Northern Rockies states, the federal government, and private landowners have already made some progress in highlighting critical corridors, building wildlife crossings, and adapting fencing. In sections of Wyoming where wildlife crossings have been constructed, mule deer and vehicle collisions have dropped by 80%.
This success has been noted — the recent Infrastructure Investment and Jobs Act signed by President Biden provides $350 million for wildlife crossings, the largest investment in wildlife crossings ever. Yet this is just a start. Both in the Northern Rockies and nationwide, more attention is needed to ensure that habitat is connected across human development. If we can help game species overcome our built environment, it is a win for both human safety and wildlife survival.
Learn more about the National Wildlife Federation’s work to improve wildlife-friendly fencing across the West, and how you can get involved.
Majestic humpback whales are present across the world’s oceans and migrate along both the Atlantic and Pacific coasts of North America. In the Atlantic, humpbacks spend the summer in the north, along the Gulf of Maine and Newfoundland before wintering in the Caribbean and Cape Verde.
On the Pacific side, the Mexican population summers along the coast from California to Alaska before wintering in Mexico, while the Hawaiian population summers in Alaska and winters around the Hawaiian islands. While these migrations cover vast distances, humpbacks travel quickly, in the case of Pacific migrations, they can cover 3,000 miles in a month. The colder waters up north are more productive and allow them to feed on thousands of pounds of crustaceans, plankton, and fish per day. In the winter, they breed in the warmer, shallower, and more protected water of the tropics. Since these waters are less productive than the northern habitat, humpbacks are very dependent on stored fat built up during summer to survive.
Five populations of humpback whales are protected under the Endangered Species Act due to their near extinction from commercial hunting that lasted until the 1960s. Adding on to this problem, humpbacks today face a multitude of threats which include changing ocean conditions as a result of climate change, strikes from large commercial vessels, entanglement in fishing gear, as well as noise and pollution.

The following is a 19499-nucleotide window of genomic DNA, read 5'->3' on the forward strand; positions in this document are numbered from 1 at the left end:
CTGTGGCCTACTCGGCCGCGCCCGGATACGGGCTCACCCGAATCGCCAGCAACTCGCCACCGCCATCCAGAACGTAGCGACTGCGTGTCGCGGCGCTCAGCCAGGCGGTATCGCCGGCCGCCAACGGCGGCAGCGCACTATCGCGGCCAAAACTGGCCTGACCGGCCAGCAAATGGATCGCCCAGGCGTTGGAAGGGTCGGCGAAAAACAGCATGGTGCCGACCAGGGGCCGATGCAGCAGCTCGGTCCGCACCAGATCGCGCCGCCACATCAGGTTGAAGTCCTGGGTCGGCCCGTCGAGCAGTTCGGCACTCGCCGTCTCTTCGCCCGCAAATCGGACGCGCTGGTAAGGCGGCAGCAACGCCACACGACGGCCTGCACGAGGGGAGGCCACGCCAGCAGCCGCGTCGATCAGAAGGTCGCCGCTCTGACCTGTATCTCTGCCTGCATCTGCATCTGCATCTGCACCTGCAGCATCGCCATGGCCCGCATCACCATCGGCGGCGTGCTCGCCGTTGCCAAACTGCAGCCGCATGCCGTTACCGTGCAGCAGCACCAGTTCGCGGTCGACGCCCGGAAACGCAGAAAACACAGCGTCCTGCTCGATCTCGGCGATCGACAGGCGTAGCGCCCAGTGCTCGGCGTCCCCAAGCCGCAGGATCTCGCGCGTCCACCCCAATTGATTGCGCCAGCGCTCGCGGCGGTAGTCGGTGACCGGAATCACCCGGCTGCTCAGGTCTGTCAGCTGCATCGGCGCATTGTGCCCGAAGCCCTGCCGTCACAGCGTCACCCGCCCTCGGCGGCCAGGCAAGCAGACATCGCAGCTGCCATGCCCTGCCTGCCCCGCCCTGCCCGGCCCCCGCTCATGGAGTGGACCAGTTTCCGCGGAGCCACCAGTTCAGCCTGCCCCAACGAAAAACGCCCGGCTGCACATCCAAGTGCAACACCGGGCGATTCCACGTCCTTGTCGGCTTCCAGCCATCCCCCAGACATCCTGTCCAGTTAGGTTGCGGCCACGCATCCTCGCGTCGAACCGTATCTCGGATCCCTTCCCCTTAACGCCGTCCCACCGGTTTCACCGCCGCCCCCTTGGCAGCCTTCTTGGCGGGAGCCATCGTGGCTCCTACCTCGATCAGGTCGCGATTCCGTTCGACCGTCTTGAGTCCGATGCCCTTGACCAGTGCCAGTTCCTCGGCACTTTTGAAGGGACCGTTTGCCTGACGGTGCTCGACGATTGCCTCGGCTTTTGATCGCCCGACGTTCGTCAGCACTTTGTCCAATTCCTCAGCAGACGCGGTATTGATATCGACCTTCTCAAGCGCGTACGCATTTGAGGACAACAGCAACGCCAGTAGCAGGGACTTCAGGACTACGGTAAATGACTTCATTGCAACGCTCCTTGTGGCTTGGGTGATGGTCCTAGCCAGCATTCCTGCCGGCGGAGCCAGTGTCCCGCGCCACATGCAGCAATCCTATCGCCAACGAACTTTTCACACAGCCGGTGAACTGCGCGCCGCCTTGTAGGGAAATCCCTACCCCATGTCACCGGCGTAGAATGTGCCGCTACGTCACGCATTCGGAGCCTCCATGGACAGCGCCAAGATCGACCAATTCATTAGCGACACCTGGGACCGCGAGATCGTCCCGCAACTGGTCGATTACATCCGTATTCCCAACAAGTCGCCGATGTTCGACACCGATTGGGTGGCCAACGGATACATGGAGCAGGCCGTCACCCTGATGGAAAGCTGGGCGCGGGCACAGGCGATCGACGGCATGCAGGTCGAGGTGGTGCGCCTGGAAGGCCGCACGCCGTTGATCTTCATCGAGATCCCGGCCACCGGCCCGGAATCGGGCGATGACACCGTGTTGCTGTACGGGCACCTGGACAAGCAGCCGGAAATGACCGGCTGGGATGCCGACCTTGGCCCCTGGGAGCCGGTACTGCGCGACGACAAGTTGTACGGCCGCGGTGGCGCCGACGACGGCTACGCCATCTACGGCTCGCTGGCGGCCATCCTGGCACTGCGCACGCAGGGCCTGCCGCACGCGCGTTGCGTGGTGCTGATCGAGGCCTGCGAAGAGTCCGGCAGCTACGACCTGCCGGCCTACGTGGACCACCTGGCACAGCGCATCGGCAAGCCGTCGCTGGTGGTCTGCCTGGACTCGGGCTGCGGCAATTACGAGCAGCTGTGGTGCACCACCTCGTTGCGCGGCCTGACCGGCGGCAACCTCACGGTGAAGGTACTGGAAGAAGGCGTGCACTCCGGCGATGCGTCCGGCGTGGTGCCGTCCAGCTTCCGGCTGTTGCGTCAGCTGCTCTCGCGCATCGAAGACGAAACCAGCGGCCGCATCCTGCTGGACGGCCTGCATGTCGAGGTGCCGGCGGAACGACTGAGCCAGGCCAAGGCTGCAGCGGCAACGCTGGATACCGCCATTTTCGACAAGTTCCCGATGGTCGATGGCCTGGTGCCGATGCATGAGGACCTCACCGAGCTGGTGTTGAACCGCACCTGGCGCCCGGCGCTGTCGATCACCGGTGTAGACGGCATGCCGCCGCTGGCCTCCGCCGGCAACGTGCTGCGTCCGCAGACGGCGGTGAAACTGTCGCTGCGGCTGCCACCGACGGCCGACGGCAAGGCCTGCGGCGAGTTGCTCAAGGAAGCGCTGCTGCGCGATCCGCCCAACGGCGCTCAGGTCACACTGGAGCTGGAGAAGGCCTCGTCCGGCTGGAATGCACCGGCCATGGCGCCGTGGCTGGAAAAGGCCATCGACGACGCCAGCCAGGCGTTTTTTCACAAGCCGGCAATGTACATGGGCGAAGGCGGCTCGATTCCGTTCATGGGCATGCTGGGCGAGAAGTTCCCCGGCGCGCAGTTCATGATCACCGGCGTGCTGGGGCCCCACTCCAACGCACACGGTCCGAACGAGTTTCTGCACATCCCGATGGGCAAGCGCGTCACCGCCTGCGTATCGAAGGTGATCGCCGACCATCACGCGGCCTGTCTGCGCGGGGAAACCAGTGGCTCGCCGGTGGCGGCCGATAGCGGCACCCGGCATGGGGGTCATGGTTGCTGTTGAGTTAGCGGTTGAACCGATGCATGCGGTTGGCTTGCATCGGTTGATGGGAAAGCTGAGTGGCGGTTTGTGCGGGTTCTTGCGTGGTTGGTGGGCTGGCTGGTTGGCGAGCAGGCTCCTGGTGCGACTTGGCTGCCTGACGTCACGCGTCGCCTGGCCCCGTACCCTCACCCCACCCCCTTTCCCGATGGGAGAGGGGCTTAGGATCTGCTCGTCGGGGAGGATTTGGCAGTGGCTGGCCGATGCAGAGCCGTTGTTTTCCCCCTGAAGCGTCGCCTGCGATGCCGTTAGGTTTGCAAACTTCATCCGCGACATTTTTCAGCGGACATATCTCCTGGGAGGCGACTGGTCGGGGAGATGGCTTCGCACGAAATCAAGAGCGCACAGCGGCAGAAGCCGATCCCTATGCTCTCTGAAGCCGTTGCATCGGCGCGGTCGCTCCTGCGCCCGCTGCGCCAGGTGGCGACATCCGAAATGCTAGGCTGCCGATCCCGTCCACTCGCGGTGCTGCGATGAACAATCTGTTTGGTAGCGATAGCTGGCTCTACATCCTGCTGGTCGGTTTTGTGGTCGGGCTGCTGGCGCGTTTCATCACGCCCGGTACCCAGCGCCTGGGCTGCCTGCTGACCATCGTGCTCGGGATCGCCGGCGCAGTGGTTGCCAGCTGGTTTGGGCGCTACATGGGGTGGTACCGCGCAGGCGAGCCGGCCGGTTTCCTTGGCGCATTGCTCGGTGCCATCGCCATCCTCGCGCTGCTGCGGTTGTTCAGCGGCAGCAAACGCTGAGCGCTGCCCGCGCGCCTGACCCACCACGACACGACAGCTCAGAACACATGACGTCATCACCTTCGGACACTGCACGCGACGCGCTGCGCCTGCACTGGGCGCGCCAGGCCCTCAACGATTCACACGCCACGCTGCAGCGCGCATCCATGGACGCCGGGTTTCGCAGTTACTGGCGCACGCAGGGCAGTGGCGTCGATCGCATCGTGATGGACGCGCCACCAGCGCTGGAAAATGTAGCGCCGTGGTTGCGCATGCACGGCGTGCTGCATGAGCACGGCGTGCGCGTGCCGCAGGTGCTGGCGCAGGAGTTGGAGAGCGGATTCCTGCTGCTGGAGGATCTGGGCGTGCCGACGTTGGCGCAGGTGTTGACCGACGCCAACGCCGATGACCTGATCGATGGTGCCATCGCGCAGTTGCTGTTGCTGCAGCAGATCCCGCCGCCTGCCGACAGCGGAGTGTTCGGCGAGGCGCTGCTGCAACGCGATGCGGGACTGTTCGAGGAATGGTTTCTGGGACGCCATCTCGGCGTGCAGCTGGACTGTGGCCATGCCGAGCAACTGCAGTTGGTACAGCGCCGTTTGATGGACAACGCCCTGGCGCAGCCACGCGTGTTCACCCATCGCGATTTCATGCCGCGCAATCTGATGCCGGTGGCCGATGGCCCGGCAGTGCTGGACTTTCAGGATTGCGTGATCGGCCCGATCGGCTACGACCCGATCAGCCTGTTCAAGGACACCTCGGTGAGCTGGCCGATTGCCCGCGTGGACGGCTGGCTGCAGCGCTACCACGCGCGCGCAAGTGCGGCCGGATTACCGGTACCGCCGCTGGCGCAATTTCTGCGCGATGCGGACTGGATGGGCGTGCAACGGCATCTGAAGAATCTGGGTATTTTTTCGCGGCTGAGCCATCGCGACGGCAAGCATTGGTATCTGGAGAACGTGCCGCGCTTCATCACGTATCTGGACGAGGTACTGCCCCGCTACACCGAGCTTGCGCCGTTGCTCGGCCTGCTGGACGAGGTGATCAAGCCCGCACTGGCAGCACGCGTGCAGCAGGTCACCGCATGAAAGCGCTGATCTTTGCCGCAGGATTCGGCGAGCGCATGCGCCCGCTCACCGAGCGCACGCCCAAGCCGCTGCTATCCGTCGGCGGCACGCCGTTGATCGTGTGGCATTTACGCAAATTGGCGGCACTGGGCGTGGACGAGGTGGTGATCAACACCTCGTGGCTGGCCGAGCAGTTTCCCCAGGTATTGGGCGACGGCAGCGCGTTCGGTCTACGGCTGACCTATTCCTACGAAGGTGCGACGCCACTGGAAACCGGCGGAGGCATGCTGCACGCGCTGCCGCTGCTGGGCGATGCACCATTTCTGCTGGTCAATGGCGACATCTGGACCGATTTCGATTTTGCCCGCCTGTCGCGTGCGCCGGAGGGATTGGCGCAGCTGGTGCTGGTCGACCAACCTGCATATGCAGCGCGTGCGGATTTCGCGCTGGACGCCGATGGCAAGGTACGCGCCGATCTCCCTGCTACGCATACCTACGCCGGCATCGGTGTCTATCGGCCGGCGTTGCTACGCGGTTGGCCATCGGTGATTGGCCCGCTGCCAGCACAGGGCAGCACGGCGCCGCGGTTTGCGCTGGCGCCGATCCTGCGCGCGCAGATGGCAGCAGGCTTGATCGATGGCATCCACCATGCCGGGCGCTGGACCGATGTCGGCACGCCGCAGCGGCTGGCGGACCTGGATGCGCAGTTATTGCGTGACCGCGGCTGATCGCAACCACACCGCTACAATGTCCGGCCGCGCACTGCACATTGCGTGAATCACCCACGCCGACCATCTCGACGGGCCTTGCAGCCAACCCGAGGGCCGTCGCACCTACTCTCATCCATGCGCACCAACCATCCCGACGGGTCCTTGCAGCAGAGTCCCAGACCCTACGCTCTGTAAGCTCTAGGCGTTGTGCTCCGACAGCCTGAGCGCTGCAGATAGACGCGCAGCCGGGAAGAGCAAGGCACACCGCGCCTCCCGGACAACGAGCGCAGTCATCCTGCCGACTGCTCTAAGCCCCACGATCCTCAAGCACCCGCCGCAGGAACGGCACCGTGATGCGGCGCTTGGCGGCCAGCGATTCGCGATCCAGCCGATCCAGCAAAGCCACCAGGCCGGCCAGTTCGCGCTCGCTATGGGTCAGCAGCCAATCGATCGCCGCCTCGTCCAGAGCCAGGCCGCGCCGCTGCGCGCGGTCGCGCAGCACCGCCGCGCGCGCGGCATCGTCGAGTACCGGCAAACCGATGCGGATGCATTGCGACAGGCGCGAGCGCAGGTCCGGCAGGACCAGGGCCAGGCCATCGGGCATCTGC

An important tool for addressing these issues is the creation of Marine Protected Areas, that limit permitted commercial and recreation activities within certain bodies of water. This reduces the risk of collision, noise disturbance, entanglement, and localized ocean pollution.
The Hawaiian Islands Humpback Whale National Marine Sanctuary protects 1,400 square miles of water around the islands to provide safe breeding habitats and promote scientific research. In April of 2021, the Biden administration marked 156,000 square miles of ocean along the Pacific coast as critical habitat for humpback whales, which, under the Endangered Species Act, prohibits activities harmful to humpbacks. This is a clear step towards the administration’s long-term pledge to conserve 30% of US lands and waters by 2030, an ambitious yet critical goal.
Apart from designating ocean areas for protection, economic and recreational activities must be managed in a way that promotes ecosystem health in marine environments. The Forage Fish Conservation Act, introduced in both the House and Senate, would protect fish such as herring and shad. These tiny fish support higher levels of the food chain, and responsibly managing their populations helps to promote sustainable fisheries and preserve other marine wildlife.
This proposed legislation shifts the focus of fishery management from regulating fishing on a species-by-species basis, to Ecosystem-Based Management, which incorporates the dependency of other species, pollution levels, changes in habitat, and more.
Lastly, pollution, including plastic and chemical, should be limited upstream as much as possible to mitigate the damage to aquatic ecosystems. A multi-pronged approach to protecting marine ecosystems is crucial for ensuring that humpback whales can continue to traverse our oceans. On an individual level, cutting down on plastic use, buying locally to reduce dependence on long-distance shipping, and if near the coasts, using eco-friendly cleaning supplies are all ways to reduce harm to humpbacks.
Given how delicate these incredible migrations are, and the dangerous consequences of falling behind in winter weather, even the smallest hazards pose a great threat to these species’ continued existence. North America’s migratory species cannot thrive without free passage and ecosystems cannot thrive without migratory species. It’s essential that we invest in helping monarchs, game species, humpbacks, and others navigate our modern world.